Germany and France plan to present a joint economic reform plan Thursday under which Paris would freeze wages and Berlin would hike public investment, a news report said.
France would make its labour rules, including the 35-hour week, more flexible in many sectors and seek to freeze wages for three years to make companies more competitive, reported Der Spiegel news weekly on Sunday.
Under the proposals, Germany would double its infrastructure spending to 20 billion euros ($25 billion) by 2018, and the fast-ageing country would reform immigration rules and do more to get women into the workforce, according to the report.
The "road map" plan for Europe's two biggest economies will be presented Thursday in Paris by German Economy Minister Sigmar Gabriel and his French counterpart Emmanuel Macron, the report said.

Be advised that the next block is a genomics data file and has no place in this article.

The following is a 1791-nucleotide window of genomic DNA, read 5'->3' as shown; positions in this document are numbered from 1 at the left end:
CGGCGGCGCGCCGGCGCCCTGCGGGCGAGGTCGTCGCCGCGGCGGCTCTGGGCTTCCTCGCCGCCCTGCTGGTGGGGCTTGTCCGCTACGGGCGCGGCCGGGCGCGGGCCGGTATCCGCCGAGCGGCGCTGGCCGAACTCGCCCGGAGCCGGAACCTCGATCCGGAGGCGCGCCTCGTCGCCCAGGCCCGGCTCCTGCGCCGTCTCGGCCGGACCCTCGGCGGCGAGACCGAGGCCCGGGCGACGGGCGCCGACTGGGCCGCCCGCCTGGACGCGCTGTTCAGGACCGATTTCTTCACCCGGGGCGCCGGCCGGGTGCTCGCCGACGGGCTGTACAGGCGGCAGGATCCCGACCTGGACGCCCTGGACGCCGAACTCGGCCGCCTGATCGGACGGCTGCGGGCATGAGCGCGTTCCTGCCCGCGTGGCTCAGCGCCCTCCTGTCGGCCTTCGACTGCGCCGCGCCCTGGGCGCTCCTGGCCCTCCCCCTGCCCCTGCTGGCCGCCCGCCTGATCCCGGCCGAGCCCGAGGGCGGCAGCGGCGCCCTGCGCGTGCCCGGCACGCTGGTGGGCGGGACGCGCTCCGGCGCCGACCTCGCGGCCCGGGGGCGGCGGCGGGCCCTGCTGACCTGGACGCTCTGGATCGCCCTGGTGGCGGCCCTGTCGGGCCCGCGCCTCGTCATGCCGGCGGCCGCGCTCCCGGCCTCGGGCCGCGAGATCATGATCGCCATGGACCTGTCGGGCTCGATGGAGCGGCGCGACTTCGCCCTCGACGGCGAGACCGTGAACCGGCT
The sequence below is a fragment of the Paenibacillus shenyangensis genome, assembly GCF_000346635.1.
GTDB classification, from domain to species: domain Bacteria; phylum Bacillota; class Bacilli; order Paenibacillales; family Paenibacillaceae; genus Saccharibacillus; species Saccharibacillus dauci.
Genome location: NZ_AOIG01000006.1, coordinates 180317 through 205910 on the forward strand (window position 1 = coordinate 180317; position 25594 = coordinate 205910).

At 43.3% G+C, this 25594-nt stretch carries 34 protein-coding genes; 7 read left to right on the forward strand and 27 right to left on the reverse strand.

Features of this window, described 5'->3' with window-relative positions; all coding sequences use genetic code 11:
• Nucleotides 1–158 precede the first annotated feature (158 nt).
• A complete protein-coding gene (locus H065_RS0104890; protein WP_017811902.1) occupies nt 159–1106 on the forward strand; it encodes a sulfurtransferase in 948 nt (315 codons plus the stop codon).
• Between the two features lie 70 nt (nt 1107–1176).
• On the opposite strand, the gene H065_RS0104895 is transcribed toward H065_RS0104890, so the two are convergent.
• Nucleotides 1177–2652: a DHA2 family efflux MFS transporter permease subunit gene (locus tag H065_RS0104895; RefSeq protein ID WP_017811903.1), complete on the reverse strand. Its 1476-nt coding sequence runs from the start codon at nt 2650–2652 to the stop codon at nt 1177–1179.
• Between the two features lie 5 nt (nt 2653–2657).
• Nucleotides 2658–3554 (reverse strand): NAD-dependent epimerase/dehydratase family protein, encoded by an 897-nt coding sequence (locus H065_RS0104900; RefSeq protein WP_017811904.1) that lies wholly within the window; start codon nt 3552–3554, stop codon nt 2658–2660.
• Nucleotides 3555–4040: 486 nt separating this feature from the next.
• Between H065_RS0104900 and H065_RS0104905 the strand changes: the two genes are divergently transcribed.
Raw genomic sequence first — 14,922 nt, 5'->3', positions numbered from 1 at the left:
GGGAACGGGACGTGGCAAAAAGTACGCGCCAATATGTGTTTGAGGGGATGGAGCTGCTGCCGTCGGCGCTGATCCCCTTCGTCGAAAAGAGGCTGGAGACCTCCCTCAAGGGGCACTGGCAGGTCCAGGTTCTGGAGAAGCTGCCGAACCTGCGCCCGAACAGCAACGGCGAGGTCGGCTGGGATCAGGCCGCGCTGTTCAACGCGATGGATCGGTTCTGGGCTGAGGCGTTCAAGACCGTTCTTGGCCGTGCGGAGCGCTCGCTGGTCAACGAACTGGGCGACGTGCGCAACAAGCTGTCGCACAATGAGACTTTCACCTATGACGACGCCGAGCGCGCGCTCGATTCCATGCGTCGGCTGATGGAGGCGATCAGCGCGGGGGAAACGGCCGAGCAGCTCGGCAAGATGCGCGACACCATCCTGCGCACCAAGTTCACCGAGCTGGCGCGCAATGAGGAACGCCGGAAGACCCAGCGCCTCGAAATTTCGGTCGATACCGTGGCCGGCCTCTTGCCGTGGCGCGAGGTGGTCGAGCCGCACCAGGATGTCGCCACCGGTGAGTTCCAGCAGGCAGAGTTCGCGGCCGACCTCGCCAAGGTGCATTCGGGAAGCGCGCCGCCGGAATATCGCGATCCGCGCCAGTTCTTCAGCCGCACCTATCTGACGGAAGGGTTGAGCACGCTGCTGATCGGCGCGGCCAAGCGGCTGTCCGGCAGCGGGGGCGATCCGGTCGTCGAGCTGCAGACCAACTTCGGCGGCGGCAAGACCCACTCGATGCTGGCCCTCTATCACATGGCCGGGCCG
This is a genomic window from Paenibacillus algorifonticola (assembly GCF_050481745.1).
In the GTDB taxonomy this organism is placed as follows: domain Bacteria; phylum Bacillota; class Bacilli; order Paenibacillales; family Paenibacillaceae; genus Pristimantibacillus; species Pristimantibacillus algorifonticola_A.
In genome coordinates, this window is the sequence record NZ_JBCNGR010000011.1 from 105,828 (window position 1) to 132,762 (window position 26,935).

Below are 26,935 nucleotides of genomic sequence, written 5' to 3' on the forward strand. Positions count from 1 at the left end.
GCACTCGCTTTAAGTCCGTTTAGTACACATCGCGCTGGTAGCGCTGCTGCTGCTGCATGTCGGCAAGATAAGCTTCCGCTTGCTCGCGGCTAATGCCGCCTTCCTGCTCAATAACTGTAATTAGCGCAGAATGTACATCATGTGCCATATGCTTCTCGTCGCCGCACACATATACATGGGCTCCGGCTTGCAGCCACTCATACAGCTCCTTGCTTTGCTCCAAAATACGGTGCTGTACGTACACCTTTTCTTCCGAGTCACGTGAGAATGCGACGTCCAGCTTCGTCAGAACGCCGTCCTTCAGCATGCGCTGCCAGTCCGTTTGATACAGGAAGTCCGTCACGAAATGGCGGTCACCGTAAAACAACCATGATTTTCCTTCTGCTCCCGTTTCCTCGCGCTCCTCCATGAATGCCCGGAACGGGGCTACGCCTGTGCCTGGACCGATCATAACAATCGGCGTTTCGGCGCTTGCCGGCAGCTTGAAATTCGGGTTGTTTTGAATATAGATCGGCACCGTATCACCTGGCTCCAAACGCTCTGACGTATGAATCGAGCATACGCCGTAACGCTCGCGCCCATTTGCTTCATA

It is based on a government-commissioned study by Henrik Enderlein, head of the Jacques Delors Institute in Berlin, and Jean Pisani-Ferry, chief economic strategist of French Prime Minister Manuel Valls, said Der Spiegel.
The plan would be a compromise between Berlin, which has long preached fiscal discipline in the crisis-hit EU, and Paris, which is grappling with high unemployment and a ballooning budget deficit and has been urging more stimulus spending.